Falconfire Pottery (Sharon Moen) partners with Solid Rock Masonry (Eric Moshier) to create ceramic tile stoves that heat homes and businesses with wood. These tile stoves — known also by their German name kachelöfen — offer an efficient heating system that steers clear of fossil fuels.
Our custom-made kachelöfen are built with refractory concrete and specialized clay tiles (kacheln). Eric and his crew pour and cure refractory concrete into forms. These concrete blocks are stacked in a way that creates heat-capturing channels and the capacity to store radiant energy. Sharon’s kacheln are made with hand-crafted molds, draw tools and slabs of clay. Some pieces are sculpted to create or deepen motifs. The tiles are dried, bisqued, glazed and then fired to maturity.
Advantages: Kachelöfen warm rooms more efficiently and cleanly than metal-based wood-burning stoves. The system of flues captures heat, which radiates into the house through the concrete and tile. This type of home heating technology doesn’t push dust through the air and doesn’t scorch dust, which can help people with certain allergies. The surface of the tile stove stays cooler than the surface of a metal stove or a radiator so the danger of burning yourself is minimal. Benches and drying racks can even be integrated into the design.
A tile stove requires more time to heat up than a metal wood stove, but it holds the heat much longer. Light the fire once or twice a day and keep it burning from a quarter of an hour to two hours and you’ll be snug. An average kachelöfen radiates heat for at least 12 hours.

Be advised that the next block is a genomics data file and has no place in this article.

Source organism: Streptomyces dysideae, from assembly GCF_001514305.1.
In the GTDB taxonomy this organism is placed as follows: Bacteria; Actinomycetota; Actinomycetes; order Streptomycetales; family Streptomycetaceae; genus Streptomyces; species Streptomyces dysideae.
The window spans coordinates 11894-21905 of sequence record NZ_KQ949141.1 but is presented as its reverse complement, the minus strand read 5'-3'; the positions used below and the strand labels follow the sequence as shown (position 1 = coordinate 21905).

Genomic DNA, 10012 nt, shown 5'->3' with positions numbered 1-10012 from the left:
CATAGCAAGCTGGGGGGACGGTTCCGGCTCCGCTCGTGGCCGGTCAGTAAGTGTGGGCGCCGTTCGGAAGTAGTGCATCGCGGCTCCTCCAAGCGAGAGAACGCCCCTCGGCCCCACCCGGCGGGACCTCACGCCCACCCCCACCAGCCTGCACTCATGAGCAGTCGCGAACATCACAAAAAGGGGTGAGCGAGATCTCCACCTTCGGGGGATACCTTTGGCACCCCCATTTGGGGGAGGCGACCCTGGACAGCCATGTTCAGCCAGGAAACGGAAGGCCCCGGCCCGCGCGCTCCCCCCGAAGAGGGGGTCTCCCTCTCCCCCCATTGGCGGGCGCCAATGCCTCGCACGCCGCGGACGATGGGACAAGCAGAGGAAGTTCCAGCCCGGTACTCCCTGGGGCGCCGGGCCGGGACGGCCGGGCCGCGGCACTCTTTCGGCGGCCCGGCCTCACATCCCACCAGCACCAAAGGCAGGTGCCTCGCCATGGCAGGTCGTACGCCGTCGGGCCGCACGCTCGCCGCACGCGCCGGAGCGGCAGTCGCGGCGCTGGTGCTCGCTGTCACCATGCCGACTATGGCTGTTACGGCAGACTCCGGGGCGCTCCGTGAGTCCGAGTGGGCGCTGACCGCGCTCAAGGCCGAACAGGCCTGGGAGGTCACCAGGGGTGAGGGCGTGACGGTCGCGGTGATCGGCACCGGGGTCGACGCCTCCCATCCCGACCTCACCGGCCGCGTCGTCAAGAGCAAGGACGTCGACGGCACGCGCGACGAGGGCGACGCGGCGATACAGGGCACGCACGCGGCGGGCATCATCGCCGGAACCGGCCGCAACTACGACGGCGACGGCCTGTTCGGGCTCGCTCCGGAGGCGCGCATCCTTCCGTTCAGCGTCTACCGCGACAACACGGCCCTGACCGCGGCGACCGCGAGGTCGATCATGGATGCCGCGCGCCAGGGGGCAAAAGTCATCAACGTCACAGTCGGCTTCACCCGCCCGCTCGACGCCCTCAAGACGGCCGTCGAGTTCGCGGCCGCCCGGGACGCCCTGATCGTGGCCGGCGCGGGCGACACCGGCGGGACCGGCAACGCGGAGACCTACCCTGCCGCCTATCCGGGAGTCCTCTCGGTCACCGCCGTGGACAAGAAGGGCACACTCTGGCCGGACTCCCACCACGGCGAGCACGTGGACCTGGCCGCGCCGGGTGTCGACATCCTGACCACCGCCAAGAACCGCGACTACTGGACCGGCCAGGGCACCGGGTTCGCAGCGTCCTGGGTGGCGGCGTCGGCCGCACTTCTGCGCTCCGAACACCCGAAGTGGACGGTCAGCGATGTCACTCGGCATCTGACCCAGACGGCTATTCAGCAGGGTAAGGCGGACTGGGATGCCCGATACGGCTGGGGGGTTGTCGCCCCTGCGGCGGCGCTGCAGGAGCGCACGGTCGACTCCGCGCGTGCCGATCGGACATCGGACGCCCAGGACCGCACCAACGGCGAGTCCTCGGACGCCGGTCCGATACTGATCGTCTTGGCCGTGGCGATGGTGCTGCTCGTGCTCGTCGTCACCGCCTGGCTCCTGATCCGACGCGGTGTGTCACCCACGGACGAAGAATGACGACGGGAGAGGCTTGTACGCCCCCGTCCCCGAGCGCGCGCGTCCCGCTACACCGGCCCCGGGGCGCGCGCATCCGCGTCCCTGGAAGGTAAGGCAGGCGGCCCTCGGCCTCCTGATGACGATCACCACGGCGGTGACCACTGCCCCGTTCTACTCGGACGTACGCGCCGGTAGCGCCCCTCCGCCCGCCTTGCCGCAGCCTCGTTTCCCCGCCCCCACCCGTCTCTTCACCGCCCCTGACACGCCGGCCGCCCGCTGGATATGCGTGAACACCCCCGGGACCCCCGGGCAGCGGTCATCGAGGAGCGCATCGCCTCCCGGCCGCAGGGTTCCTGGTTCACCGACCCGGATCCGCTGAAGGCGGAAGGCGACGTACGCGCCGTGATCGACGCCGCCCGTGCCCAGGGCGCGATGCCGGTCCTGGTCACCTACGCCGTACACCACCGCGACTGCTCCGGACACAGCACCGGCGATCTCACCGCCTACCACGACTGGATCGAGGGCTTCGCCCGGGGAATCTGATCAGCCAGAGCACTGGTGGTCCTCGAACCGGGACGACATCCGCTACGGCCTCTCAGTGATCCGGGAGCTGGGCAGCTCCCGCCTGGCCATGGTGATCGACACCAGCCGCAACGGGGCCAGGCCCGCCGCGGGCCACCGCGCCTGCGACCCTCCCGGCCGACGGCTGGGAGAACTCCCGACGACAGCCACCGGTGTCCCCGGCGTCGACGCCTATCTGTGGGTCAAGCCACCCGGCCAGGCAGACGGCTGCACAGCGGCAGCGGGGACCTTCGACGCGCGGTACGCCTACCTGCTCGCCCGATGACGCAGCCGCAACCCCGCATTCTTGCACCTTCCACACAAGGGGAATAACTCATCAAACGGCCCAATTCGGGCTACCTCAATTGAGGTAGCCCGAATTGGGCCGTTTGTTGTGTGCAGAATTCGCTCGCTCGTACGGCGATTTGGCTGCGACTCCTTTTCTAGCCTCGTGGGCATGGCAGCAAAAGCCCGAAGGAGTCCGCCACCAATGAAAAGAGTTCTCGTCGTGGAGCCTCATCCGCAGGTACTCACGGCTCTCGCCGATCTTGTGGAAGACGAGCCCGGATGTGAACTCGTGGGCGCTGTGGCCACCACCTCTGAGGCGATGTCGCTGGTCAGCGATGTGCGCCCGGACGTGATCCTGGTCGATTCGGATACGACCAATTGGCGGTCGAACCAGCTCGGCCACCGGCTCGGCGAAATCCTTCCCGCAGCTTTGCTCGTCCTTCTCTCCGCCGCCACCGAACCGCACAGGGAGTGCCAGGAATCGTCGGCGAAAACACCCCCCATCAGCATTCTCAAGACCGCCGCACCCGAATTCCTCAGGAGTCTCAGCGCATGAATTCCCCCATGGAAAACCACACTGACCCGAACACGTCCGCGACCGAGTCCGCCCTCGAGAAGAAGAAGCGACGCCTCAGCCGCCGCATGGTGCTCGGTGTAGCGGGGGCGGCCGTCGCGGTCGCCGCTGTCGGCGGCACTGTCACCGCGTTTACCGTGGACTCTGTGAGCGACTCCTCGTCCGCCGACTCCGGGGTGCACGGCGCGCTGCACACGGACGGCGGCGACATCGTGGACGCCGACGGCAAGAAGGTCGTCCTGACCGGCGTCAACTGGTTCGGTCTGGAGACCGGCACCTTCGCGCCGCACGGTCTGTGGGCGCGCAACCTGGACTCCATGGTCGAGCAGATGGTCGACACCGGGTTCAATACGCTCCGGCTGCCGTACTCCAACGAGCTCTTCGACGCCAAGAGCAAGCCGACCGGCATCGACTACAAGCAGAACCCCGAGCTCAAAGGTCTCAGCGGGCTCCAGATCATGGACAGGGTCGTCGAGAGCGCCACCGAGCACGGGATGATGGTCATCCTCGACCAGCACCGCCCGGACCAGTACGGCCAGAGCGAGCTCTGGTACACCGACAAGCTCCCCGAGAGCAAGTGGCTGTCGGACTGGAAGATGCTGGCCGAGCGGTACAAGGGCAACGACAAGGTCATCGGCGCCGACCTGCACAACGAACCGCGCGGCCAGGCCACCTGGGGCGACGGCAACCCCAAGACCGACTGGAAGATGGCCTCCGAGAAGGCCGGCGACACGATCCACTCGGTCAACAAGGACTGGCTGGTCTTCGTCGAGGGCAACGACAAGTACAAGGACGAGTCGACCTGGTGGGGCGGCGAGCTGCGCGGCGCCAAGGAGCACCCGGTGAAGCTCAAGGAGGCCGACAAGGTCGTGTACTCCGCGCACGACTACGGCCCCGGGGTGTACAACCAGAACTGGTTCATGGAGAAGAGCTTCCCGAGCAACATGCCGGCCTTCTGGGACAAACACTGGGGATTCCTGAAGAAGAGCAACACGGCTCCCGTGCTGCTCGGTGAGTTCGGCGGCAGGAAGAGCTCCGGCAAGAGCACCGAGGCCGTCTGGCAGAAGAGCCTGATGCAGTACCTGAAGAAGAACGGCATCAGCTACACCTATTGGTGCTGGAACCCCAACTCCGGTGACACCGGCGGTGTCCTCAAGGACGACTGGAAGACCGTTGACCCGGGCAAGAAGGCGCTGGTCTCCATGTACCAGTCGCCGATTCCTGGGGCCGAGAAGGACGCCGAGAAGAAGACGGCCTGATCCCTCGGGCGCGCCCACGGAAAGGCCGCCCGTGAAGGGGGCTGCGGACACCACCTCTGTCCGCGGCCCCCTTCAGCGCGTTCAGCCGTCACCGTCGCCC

Thanks to its high energy conversion rate (80-90%), a modest tile stove heating a room of 60 square meters only needs 6 cubic meters of wood per year: about one tree.
More Information: A modest kachelöfen weighs at least 800 kilograms. Custom-built kachelöfen are more expensive than more common heating systems but since the energy consumption costs are much lower, and a well-built öfen lasts more than a lifetime, this investment pays off. In the meantime, you have a unique work of engineering and art that can be almost invisible or an impressive feature of the house. Contact Falconfire Pottery or Solid Rock Masonry to learn more and inquire about designs and pricing.
Apprentice Nick, Eric and Tracy (pictured, left to right) built this stove in Montana. The exterior of the kachelofen took 1,100 pounds of clay and two months to fabricate. Over 150 kacheln and 170 floor tile went into the final product.
“The Gentian” took 1,000 pounds of clay and about 130 kacheln went into the final product.
Masonry ovens have a long history in Russia, Scandinavia and Central Europe and they go by a variety of names:
Russian stove, “pechka”
Swedish stove, “kakelugn”
Finnish stove, “tulikivi”
Austrian stove, German stove, “kachelöfen” or “steinöfen”
For more information, check out this article about tile stoves by Kris De Decker in Low Tech Magazine (2008).
Keywords: wood-burning stove, tile stove, masonry stove, energy efficiency, home heating, wood